“From this distant vantage point, the Earth might not seem of particular interest. But for us, it’s different. Look again at that dot. That’s here, that’s home, that’s us. On it everyone you love, everyone you know, everyone you ever heard of, every human being who ever was, lived out their lives. The aggregate of our joy and suffering, thousands of confident religions, ideologies, and economic doctrines, every hunter and forager, every hero and coward, every creator and destroyer of civilization, every king and peasant, every young couple in love, every mother and father, hopeful child, inventor and explorer, every teacher of morals, every corrupt politician, every “superstar,” every “supreme leader,” every saint and sinner in the history of our species lived there – on a mote of dust suspended in a sunbeam.”

The reason that these words are so striking is that they epitomise the ability of science to amaze and humble, but also to provide sensible perspective when tackling difficult questions and to reconcile our differences in opinion and ideology. It is often said that a life dedicated to science makes you cold, pessimistic and unattached; absorbed in grey objectivity and burdened by the realisation of the insignificance and futility of our fleeting existence. This book, and in particular this paragraph, prove otherwise. These words are truisms, not empty conjecture, but rather statements of fact catalysed by the perspective garnered from the above image. Earth is a small watery planet in an otherwise uninteresting star system, itself tucked away in a remote corner of a common barrel-spiral galaxy. It is the only home we have ever known and we therefore have a responsibility to care for it and each other, because on the scale of the universe our differences are minuscule and unidentifiable, our existence brief and uneventful and our impact on the vastness of space, practically nil. No religion was required to reach this conclusion, no scripture needed, no proverbs recited or prayers offered. These words were penned by the careful hand of science, yet they dispel our fundamentally flawed sense of self-importance and reveal our basic evolutionary solidarity with each other as well as with all other terrestrial organisms, past and present, that we have had the privilege to share our planet with.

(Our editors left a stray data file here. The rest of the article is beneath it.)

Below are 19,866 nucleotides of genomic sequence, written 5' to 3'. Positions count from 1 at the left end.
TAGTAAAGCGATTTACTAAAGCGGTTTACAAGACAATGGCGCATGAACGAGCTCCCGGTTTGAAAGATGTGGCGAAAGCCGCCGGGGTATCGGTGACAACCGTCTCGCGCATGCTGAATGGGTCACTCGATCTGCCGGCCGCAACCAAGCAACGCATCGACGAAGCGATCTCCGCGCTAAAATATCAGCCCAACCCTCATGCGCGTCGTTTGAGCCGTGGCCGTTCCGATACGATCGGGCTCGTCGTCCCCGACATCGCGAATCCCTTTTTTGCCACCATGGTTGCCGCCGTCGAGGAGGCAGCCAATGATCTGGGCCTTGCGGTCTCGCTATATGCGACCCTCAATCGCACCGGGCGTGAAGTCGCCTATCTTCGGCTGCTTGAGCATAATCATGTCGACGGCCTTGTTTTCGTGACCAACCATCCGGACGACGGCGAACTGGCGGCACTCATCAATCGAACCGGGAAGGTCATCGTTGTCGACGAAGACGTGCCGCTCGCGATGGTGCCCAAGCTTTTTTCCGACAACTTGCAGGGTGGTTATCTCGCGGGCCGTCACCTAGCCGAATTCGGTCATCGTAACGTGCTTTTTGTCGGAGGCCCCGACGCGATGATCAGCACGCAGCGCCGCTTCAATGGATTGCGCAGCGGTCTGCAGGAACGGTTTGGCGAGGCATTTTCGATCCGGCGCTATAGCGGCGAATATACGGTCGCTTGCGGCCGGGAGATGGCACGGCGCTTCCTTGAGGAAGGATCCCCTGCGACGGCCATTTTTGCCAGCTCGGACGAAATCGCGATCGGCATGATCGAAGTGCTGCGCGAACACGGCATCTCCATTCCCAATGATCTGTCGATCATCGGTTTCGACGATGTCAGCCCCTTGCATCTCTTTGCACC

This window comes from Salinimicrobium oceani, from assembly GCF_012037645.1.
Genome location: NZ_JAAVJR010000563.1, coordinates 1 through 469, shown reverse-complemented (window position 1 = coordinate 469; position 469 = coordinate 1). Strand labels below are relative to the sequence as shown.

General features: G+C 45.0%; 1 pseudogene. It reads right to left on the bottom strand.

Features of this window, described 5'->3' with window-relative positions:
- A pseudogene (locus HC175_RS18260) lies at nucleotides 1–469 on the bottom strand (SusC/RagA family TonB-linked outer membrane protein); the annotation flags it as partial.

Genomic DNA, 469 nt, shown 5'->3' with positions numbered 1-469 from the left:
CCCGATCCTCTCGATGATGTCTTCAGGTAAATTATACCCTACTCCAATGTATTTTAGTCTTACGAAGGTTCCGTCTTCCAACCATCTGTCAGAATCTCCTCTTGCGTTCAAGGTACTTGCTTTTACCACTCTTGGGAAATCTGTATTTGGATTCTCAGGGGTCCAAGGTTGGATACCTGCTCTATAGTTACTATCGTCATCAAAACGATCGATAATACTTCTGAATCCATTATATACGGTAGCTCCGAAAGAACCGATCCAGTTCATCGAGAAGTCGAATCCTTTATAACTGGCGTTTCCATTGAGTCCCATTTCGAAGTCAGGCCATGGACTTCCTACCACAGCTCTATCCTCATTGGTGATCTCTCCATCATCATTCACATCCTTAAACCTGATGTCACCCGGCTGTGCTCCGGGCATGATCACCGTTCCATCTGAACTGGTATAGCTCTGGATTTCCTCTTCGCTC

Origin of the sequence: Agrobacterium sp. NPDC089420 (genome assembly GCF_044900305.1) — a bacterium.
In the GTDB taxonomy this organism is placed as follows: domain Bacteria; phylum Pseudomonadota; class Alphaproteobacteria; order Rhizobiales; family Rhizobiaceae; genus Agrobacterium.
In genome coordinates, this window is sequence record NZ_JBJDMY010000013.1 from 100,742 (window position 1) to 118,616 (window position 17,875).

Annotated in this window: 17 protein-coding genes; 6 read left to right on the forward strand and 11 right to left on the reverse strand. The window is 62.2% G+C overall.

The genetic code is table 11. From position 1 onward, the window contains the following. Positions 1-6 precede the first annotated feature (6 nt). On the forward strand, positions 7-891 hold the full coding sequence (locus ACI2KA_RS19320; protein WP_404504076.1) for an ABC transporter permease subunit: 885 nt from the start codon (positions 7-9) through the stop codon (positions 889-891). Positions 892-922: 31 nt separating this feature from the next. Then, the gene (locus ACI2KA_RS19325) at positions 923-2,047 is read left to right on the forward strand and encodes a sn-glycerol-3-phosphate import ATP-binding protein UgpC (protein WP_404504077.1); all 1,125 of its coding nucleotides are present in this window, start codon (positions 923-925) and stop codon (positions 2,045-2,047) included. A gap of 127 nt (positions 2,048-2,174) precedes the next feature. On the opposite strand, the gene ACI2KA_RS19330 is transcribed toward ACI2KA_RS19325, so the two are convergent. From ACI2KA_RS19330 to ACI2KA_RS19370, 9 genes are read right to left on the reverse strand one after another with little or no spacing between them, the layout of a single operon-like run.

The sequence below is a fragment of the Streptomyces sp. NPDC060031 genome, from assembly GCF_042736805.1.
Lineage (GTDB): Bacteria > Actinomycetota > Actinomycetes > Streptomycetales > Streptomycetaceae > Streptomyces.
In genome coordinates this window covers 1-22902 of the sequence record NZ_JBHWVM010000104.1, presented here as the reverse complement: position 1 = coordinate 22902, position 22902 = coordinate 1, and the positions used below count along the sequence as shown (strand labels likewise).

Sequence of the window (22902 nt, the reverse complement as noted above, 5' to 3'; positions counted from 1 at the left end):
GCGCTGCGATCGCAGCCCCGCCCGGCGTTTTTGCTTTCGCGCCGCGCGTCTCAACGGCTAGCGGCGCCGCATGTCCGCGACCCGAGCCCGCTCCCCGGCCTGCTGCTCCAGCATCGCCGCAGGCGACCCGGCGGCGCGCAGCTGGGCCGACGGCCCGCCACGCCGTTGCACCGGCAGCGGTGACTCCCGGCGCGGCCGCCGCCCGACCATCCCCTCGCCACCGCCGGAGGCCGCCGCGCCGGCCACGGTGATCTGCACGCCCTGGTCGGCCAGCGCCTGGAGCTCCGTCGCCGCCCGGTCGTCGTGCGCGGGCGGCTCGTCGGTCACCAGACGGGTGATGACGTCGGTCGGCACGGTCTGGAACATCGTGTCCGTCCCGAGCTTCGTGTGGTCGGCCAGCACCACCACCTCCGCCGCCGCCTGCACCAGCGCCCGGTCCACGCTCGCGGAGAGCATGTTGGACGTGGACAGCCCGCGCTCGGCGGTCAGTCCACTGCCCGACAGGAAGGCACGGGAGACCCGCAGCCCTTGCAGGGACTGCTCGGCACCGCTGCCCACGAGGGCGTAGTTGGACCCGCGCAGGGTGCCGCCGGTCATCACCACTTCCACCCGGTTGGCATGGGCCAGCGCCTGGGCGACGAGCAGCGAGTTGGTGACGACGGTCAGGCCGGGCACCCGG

Our desperate isolation, so clearly revealed, is almost painful to comprehend. Our species’ egotistical machinations pale in comparison to the disproportionate emptiness of space. Our fragile, fleshy frames are much too delicate to withstand the abuses of even interplanetary travel; our cells and DNA destroyed by radiation, our bodies and minds distorted by the passage of time and our lungs suffocated by vacuum and cold. The logical and philosophical constructions that have served us so well in the past break down – the anthropic principal, the Fermi paradox and the Drake equation are all examples of how little we know about what is out there, and how incapable we are of providing a conclusive answer in the near future. We lack the technology to leave, barely demonstrate the responsibility and insight to justify the exploration of other planets and are probably centuries away from considering their colonisation. Firmly rooted to our contemporary astronomical location, for now at least, we are alone in the dark.I would urge every person on our planet to read this book. It has humbled me, but also made me proud to be a member of a species that has ventured out into the cosmos, landed on other planets and sent messages to the stars. Voyager 1 remains a testament to human engineering, currently the most distant man-made object from the Earth (at 113 AU) and still obediently cruising through interstellar space in perfect working order 33 years after launch. We clearly possess great potential but there is a chance that we will squander these opportunities in their infancy if we remain focused on differences in race, religion and culture. These are inconsequential and vitriolic human constructions which will stunt our growth as a species and keep us perpetually rooted in the anachronistic superstitions and philosophies of the past. My advice would be to try to keep the above paragraph fresh in your mind, its message floating gently through your subconscious, quietly reminding you to maintain a rational perspective regarding the struggle for our continued existence whilst seeking to dispel our unfortunately innate tendency towards ignorance and presumption.


This post was first published at Scientopia’s Guest Blogge.